Mutation K42E in dehydrodolichol diphosphate synthase (DHDDS) causes recessive retinitis pigmentosa

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7 Scopus citations


A single-nucleotide mutation in the gene that encodes DHDDS has been identified by whole exome sequencing as the cause of the non-syndromic recessive retinitis pigmentosa (RP) in a family of Ashkenazi Jewish origin in which three of the four siblings have early onset retinal degeneration. The peripheral retinal degeneration in the affected siblings was evident in the initial examination in 1992 and only one had detectable electroretinogram (ERG) that suggested cone-rod dysfunction. The pigmentary retinal degeneration subsequently progressed rapidly. The identified mutation changes the highly conserved residue Lys42 to Glu, resulting in lower catalytic efficiency. Patterns of plasma transferrin isoelectric focusing gel were normal in all family members, indicating no significant abnormality in protein glycosylation. Dolichols have been shown to influence the fluidity and of the membrane and promote vesicle fusion. Considering that photoreceptor outer segments contain stacks of membrane discs, we believe that the mutation may lead to low dolichol levels in photoreceptor outer segments, resulting in unstable membrane structure that leads to photoreceptor degeneration.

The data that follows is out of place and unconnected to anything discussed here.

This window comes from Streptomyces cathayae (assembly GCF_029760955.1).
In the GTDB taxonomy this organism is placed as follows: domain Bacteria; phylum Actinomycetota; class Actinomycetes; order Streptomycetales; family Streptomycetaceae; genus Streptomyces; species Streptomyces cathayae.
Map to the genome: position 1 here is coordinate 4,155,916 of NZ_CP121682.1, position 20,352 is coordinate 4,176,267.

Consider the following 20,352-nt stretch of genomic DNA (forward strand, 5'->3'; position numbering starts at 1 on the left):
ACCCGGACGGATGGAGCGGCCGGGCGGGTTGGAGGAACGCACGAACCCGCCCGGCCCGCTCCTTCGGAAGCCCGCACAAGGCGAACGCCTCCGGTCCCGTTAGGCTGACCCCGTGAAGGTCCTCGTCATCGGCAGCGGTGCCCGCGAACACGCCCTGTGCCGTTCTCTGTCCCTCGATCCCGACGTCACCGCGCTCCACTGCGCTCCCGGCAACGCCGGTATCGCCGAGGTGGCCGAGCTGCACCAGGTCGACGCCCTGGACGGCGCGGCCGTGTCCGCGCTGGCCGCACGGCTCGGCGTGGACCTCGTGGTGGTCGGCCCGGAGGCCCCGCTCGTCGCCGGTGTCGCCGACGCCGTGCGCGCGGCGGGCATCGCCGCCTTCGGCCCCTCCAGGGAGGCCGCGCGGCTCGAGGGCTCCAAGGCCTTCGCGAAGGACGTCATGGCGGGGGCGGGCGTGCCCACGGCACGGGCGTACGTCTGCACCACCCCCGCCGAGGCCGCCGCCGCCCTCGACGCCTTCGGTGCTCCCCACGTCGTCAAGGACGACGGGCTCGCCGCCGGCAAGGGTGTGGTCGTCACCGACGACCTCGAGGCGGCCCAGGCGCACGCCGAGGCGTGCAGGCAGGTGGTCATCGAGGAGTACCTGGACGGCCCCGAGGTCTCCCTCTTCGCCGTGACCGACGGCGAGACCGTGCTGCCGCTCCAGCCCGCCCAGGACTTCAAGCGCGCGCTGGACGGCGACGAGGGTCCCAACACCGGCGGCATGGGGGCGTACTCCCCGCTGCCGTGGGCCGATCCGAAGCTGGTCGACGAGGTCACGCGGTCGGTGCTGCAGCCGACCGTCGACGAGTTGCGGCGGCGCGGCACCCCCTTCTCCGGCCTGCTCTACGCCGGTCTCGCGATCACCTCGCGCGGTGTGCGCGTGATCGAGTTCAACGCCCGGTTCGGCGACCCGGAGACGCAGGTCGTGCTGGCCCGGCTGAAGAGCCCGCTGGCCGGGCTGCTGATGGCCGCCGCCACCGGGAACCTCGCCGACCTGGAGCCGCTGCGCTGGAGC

Original languageEnglish (US)
Pages (from-to)165-170
Number of pages6
JournalAdvances in experimental medicine and biology
StatePublished - 2014


  • Ashkenazi jewish
  • Autosomal recessive
  • Dehydrodolichol diphosphate synthase (DHDDS)
  • Genotype
  • Hereditary retinal degeneration
  • Retinitis pigmentosa
  • Transferrin isoelectric focusing
  • Whole exome sequencing

ASJC Scopus subject areas

  • Biochemistry, Genetics and Molecular Biology(all)


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